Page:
be kind

By Diogenes (articles ) | Jan 28, 2005

Thinking myself unshockable, I was shocked to read in the U.K. Telegraph that Britain's famous mass-murderer Dr. Harold Shipman (who killed himself in prison last year) is believed to have killed 284 people. You read that right. The sidebar below illustrates the constellation of attitudes that permitted the number to rise so high. It concerns a 4-year-old sufferer from cerebral palsy.

"We both stood by Susie's cot when a doctor came into the room. The doctor told me that Susie was very, very poorly. He was very gentle and sympathetic. He said she had pneumonia and that her lungs were filling up.

I think the doctor also said that if Susie was not so severely disabled they could have given her medication to treat the pneumonia. I think that by these comments the doctor was trying to see whether we wanted to keep Susie alive at all costs. I could see that Susie was dying.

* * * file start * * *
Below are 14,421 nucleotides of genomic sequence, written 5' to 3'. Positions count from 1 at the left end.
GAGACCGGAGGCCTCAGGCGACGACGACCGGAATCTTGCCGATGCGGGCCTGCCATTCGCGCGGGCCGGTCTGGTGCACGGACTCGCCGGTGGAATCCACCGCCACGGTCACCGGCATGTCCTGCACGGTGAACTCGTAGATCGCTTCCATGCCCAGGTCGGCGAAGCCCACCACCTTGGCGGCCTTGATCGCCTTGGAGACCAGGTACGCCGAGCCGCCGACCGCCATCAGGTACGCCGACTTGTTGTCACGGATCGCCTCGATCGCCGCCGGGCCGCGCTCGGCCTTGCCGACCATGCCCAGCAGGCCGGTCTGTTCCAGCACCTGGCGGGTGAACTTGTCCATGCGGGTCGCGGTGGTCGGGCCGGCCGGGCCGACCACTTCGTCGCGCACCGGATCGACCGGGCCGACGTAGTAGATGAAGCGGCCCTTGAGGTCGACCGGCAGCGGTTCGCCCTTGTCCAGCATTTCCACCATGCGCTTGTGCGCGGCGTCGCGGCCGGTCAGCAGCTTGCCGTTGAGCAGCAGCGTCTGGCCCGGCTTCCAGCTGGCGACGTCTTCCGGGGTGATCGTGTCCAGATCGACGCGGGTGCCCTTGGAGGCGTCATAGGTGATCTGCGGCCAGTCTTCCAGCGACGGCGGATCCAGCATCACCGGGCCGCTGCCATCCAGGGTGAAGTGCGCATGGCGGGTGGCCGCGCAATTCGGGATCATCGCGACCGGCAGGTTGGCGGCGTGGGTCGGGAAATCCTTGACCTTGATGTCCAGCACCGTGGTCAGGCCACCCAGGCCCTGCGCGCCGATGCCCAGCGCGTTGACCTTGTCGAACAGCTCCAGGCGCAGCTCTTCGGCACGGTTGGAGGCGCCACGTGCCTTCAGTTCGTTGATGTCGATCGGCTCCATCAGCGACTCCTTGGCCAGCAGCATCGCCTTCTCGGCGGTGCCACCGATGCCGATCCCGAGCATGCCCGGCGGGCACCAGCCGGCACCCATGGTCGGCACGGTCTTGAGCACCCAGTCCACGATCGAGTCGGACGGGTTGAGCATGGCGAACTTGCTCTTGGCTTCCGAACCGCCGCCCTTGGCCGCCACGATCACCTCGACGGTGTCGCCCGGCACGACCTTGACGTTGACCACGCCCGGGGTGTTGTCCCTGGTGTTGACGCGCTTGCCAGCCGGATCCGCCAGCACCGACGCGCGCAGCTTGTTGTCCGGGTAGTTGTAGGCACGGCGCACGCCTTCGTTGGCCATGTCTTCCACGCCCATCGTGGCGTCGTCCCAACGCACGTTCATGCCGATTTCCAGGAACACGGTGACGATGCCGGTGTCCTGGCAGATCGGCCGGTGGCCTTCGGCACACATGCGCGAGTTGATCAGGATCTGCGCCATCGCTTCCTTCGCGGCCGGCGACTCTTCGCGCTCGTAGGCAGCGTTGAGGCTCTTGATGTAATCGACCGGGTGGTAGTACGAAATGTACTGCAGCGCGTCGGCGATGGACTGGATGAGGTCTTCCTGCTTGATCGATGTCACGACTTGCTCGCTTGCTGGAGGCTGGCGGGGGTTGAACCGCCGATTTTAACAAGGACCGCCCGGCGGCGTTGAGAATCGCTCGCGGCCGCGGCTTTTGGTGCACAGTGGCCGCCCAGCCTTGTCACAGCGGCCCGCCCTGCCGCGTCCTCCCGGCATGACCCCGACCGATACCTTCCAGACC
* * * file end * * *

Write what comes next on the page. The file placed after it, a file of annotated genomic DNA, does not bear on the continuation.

"I told the doctor to be kind to Susie. I gave Susie a kiss and said a little prayer and Barbara and I went outside for a cup of tea. We went back inside 10 minutes later and found the door to Susie's room closed. A nurse came out and said she was sorry but Susie had died.

Notice the little lying insinuation? "Alive at all costs..." If you can get them to bite on that offer, you've made the sale. Make that 284 sales.

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  • Posted by: - Jan. 29, 2005 9:56 AM ET USA

    From the article: "Susie Garfitt, four, was not expected to survive her latest bout of cerebral palsy." You don't have "bouts" of CP, though the problems associated with CP can make developing pneumonia more likely. That aside, I have a hard time with the cop-out by the mother on this whole thing.

  • Posted by: - Jan. 28, 2005 10:14 AM ET USA

    Part and parcel of the "Culture of Death" is total aversion of natural death. The culture of death is actually therapeutic. As much as I despise the Kennedys, I give Jacqueline Kennedy great credit for going home to die with family. I do not understand people who go to the hospital to die in the hands of strangers.